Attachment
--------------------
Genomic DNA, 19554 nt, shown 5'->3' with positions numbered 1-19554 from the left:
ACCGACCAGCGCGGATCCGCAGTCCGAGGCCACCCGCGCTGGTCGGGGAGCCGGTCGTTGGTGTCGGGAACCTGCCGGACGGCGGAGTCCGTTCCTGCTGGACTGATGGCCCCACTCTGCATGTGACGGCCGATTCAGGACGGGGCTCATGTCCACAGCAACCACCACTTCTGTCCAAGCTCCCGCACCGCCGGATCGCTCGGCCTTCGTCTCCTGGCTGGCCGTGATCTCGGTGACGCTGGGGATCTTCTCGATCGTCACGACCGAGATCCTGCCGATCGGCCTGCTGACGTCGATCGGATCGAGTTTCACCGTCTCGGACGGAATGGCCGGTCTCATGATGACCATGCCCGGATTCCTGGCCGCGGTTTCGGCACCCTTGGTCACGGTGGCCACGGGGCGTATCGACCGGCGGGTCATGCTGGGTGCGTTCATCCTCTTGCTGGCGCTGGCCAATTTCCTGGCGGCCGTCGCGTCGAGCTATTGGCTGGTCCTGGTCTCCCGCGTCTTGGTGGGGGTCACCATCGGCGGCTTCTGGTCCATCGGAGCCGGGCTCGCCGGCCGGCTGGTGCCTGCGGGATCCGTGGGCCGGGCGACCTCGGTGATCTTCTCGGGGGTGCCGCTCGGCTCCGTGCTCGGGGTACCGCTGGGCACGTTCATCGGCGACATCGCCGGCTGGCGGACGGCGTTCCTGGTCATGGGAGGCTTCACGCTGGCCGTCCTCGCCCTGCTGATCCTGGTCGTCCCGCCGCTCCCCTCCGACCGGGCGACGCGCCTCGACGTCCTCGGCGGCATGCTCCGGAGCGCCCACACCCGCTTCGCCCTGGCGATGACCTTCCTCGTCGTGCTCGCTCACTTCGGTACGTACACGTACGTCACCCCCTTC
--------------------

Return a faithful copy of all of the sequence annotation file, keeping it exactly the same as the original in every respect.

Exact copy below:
Genomic DNA, 19554 nt, shown 5'->3' with positions numbered 1-19554 from the left:
ACCGACCAGCGCGGATCCGCAGTCCGAGGCCACCCGCGCTGGTCGGGGAGCCGGTCGTTGGTGTCGGGAACCTGCCGGACGGCGGAGTCCGTTCCTGCTGGACTGATGGCCCCACTCTGCATGTGACGGCCGATTCAGGACGGGGCTCATGTCCACAGCAACCACCACTTCTGTCCAAGCTCCCGCACCGCCGGATCGCTCGGCCTTCGTCTCCTGGCTGGCCGTGATCTCGGTGACGCTGGGGATCTTCTCGATCGTCACGACCGAGATCCTGCCGATCGGCCTGCTGACGTCGATCGGATCGAGTTTCACCGTCTCGGACGGAATGGCCGGTCTCATGATGACCATGCCCGGATTCCTGGCCGCGGTTTCGGCACCCTTGGTCACGGTGGCCACGGGGCGTATCGACCGGCGGGTCATGCTGGGTGCGTTCATCCTCTTGCTGGCGCTGGCCAATTTCCTGGCGGCCGTCGCGTCGAGCTATTGGCTGGTCCTGGTCTCCCGCGTCTTGGTGGGGGTCACCATCGGCGGCTTCTGGTCCATCGGAGCCGGGCTCGCCGGCCGGCTGGTGCCTGCGGGATCCGTGGGCCGGGCGACCTCGGTGATCTTCTCGGGGGTGCCGCTCGGCTCCGTGCTCGGGGTACCGCTGGGCACGTTCATCGGCGACATCGCCGGCTGGCGGACGGCGTTCCTGGTCATGGGAGGCTTCACGCTGGCCGTCCTCGCCCTGCTGATCCTGGTCGTCCCGCCGCTCCCCTCCGACCGGGCGACGCGCCTCGACGTCCTCGGCGGCATGCTCCGGAGCGCCCACACCCGCTTCGCCCTGGCGATGACCTTCCTCGTCGTGCTCGCTCACTTCGGTACGTACACGTACGTCACCCCCTTC